You no longer start to search for random books in the field you want to learn. You start to search for books that will help you solve a particular problem or allow you to reach a desired future state in the field.

These I call niche books. And these reads are the resources that help you get 1% better every day.

You read one book that convinces you to start a business. Then, since you now know that you’re going to create your own thing, it’s pointless to read another book about starting a business. You’ll focus on business books that help you establish the foundations of your venture and from there find others that help you solve the problems along the way – hiring people, growing the company, etc.

Plainly, you dig deeper into the topic you want to master.

So, let’s break down the steps you have to go through to start choosing your next reads strategically.

Take a pen and paper and ask yourself the following questions:

In Which Area Do I Want To Improve?


The first step is simple. For example, if you want to indeed improve in the field of business or psychology, you can write on top of the list something like: Business skills.

What I Know?


Next up, write down the things you already know in this specific field. Namely, here we’ll focus on the skills, ideas, tasks, that we’re already quite confident in. Things we don’t want to learn. This will help us identify the next (most important) step.

What I Want To Learn?


Here’s where it gets interesting.

Based on the previous two steps, you immerse yourself in a deep-thinking mode to figure out what type of skill you want to learn next.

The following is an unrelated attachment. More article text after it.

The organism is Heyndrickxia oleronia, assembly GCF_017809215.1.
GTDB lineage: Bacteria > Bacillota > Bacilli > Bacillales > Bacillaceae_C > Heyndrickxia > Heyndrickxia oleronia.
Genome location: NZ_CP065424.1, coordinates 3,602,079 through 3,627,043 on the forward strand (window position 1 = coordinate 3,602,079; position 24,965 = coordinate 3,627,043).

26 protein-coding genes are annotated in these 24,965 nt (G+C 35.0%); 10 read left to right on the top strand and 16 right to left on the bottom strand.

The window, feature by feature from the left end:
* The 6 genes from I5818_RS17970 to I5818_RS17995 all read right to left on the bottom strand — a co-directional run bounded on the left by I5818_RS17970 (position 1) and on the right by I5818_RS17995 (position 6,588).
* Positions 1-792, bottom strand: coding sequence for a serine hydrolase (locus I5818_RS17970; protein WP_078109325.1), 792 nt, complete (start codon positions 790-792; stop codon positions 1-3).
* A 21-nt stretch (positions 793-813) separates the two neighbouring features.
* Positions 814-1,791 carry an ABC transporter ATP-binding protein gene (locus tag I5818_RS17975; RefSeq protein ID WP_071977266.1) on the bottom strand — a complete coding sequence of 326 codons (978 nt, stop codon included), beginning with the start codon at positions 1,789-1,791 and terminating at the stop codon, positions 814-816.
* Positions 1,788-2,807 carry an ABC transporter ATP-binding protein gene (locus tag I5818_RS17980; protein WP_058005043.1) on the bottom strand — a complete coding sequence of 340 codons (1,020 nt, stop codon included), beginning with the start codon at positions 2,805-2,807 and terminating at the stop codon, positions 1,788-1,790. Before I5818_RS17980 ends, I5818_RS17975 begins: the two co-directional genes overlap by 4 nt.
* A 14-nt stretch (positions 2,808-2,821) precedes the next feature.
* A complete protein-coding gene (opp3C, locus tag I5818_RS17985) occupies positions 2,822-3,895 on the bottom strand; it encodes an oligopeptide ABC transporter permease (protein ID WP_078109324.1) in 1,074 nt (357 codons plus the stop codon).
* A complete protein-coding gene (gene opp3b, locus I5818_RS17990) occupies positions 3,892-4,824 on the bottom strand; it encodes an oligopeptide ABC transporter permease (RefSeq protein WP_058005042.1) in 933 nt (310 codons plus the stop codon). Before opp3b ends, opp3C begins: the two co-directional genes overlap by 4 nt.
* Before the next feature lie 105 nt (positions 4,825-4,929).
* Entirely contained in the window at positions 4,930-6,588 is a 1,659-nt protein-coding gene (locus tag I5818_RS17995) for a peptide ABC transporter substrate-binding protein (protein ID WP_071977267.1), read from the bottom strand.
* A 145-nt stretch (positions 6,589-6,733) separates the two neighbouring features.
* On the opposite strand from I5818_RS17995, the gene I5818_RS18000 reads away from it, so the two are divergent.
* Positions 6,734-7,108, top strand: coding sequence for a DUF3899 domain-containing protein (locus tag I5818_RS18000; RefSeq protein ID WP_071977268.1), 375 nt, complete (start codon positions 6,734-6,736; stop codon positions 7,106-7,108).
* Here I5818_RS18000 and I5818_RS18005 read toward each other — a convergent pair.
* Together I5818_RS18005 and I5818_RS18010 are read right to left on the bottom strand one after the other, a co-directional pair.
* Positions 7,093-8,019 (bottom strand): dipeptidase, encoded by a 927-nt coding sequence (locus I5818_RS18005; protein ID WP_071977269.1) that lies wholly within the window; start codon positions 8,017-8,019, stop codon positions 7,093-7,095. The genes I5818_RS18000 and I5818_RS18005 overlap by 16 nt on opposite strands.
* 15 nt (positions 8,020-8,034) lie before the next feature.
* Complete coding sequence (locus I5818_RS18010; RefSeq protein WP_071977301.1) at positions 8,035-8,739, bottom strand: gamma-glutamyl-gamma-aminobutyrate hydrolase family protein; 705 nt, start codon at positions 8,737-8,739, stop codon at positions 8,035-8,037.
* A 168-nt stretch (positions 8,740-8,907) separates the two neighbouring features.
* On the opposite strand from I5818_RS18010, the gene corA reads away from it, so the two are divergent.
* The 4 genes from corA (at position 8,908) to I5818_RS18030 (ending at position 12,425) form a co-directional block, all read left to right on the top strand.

As you can imagine, being specific is what you need. You’re looking for branches and specific niches in this sub-category.

For instance, business owners might write things like: how to better negotiate prices, how to keep my employees happy, etc. While psychology students might fill things like: how to analyze dreams, clinical psychology fundamentals, and more.

Considering what you want versus what you need is also important. A lot of times you’ll want to read popular books simply because they are trending. However, if they are not what you need, you’ll stall your progress.

What Books Are Available?


Here, you start to carelessly search online for books that will help you based on the specific problems you’re experiencing – the things you want to improve.

Take your time. Search for the best books. Search for the not-so-popular books. Search for people who are actively involved in the industry you want to improve. Write down all the books you found, plus links to the books themselves. Don’t think yet about whether a particular book is good or not. Just add resources.

What Are The Best Books?


The final step: curate.

Here you get ruthless. In this 5th step, you get to nominate your books. Since you have a list of books based on the topics you want to learn, you read the reviews. You check the credentials of the authors – Is the author an expert in the field? Is the information up-to-date or older? Does the information need to be up-to-date or an older content is fine?

Basically, you do diligent research. After all, you don’t want to read a book from someone who’s simply writing about creating a business without actually starting one.